A new Hugel/wicking bed

I have had a Susu banana in a bag that I bought months ago. The poor thing has sat and waited to be planted out for so long it has almost given up hope of becoming a member of the garden. I decided today to make it a space to grow, while I was cleaning up the mess that had evolved around the humpy during the last year of living and working, and working, and working.

There was an old cast iron bath tub that has been previously used as a tub to boil pig carcass’ in (not here of course) sitting in the yard, so we set it up in a convenient position for a garden bed and I started to think about how to fill it with growing medium.

First of all I needed something to absorb water and keep the plant roots out of the slop; sticks and stray bits of wood would do the trick here I thought. I collected a wheelbarrow full of those.

Next I needed something that would fill the gaps between the sticks and break down into a rich soil… eventually. Luckily my daughter had just cleaned out her rabbits, guinea pigs and bird enclosures, so I had tubs full of poop filled paper pellets. This was the perfect pre-compost material, it will break down into soil and filter down between the sticks filling the gaps.

Then it was time to top it all off with potting mix and plant my banana.

She looked so much happier. One of the the billy goats; Mendez, was looking on hopefully, waiting for me to throw weeds over the fence to him.

I also moved one of my potted geraniums onto a makeshift platform on the trailer bed. The scented geraniums are great at repelling insects, so right beside a vegetable bed is a great place for it. As an added bonus, I have taken two pieces of abandoned detritus and made them into a usable garden bed… I love that!!

Everything we have is second or third hand, that’s the way I like it. We make use of the discarded things, we take in the discarded animals, it makes life interesting, and messy. Our humpy is not conventionally beautiful, it never will be, but it is a creative space to be in. Sometimes it is chaos, sometimes it is order, always we are striving to make it home.

Make vegan whipped cream

I recently had the most delightful desert at a friend’s house; Choc ripple cake. I have never had it before and I really enjoyed it, so, of course, I had to have a go at making a vegan version for my family.

The cake uses a lot of whipped cream, so I needed to find a vegan whipped cream recipe. This video seemed to be the simplest one to start with. I combined the first ingredients;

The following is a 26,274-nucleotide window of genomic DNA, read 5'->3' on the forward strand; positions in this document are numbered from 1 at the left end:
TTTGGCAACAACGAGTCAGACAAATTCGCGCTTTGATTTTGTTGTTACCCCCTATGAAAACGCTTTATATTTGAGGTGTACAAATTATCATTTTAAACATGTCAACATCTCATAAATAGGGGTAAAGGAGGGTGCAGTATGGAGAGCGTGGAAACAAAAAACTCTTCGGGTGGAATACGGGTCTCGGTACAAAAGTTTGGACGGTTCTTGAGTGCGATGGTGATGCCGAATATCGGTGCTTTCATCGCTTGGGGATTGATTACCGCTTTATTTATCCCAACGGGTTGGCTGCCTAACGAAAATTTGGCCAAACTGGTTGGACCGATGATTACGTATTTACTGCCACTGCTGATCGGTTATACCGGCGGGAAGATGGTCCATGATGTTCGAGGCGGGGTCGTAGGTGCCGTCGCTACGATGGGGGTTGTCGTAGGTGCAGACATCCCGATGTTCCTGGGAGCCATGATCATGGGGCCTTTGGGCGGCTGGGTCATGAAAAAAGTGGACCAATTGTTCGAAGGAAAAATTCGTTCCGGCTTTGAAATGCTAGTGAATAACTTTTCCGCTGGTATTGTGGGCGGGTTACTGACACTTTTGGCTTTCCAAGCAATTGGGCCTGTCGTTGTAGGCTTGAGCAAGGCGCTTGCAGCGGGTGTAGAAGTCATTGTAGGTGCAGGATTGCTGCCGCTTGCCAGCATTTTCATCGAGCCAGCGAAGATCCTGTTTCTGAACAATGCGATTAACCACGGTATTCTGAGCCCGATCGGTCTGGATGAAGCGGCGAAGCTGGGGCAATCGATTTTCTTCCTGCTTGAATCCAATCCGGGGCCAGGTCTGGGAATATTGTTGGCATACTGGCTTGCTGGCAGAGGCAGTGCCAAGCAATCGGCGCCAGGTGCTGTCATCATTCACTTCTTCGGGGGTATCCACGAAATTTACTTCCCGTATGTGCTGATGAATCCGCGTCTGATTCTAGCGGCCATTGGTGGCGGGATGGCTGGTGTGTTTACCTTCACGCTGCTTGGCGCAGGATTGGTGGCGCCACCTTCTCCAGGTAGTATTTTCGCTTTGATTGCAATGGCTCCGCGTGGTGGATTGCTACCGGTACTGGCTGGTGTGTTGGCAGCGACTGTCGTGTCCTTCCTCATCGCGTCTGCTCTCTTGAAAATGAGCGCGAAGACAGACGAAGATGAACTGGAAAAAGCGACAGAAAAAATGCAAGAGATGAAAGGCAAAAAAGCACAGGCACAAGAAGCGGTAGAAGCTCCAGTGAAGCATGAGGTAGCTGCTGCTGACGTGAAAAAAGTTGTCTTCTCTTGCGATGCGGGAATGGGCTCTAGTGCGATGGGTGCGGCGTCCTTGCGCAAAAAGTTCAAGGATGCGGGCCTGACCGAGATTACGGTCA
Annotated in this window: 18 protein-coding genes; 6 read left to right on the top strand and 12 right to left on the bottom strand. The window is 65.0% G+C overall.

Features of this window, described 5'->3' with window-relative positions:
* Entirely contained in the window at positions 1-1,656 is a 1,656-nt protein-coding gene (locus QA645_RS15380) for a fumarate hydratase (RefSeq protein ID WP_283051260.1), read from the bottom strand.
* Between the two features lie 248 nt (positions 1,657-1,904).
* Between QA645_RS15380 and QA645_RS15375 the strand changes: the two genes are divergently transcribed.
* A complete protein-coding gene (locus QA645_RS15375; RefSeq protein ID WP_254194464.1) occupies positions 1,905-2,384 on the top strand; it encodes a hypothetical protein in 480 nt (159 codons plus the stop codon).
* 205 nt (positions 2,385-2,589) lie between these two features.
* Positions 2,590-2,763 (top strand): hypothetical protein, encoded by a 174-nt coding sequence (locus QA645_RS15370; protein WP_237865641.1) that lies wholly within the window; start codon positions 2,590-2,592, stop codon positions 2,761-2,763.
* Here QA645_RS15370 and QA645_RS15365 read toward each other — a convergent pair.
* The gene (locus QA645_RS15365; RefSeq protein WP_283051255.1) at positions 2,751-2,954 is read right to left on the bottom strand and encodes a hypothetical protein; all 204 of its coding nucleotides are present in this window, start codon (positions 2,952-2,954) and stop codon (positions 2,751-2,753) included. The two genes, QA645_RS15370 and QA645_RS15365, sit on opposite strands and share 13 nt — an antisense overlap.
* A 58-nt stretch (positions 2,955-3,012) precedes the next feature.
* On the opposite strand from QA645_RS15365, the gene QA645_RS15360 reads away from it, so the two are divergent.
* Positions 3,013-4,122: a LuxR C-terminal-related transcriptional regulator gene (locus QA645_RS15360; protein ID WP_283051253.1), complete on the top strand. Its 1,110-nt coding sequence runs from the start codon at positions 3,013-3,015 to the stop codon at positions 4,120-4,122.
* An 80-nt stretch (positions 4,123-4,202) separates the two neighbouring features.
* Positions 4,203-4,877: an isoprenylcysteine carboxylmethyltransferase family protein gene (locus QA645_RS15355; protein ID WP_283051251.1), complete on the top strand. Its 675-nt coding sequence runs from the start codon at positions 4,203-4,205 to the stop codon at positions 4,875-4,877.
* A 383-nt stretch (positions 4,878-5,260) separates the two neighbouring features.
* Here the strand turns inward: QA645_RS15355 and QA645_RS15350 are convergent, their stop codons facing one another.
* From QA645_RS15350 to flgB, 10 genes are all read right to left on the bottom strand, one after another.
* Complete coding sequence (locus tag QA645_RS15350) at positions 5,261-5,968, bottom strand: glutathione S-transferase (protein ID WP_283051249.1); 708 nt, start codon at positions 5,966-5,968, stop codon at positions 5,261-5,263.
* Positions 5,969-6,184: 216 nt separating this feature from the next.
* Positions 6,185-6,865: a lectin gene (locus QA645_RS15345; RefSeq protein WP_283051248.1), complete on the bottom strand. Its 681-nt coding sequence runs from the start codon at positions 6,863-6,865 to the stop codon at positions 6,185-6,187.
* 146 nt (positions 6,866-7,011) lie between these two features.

1 cup soy milk

1/4 cup raw cashews

2 teaspoons vanilla extract

4 pinches salt

Then blended them until they were smooth. Next I added 2 cups of oil slowly while continuing to blend (or whip) the mixture. Within ten minutes I had a credible whipped cream and it tasted delicious.

Then I just whacked the whole thing together and stored it in the fridge to do its magic.

I’ve got to say, this is a VERY tempting vegan dessert.

Making a car Go Bag for fire season

When we were directly threatened by fire in 2019, we evacuated our entire household for a month. When we left, we took only our animals, one change of clothes and a laptop. I want to be better organised with our personal items and have a Go Bag in the car at all times with the essentials always available. Ever since I was a child we have always had water in the car, it is a habit to check the drinking water before setting off anywhere. Now it is time to do the same with an essential Go Bag.

I need to find a way to store all the items below in a mouseproof, water proof container that won’t take up too much space in my car.

Two laundry bags are the first to go in. While we were living in a tent and then a caravan for a month, one of the things we missed most were our baskets and buckets. We carry and store things constantly as humans and having something to store and carry clothes and other essentials in is very reassuring. I chose a couple of foldable bags that won’t take up much space.

Next comes the first aid kit with spares of all our medications and generic first aid stuff. Also some wipes, glow sticks and an ockey strap on the grounds that you never know when they may be useful (and they often are). I also included a camping bidet bottle in case I need to answer a call of nature somewhere with no toilet paper.

Basic toiletries are included of course. You should never leave home without a toothbrush.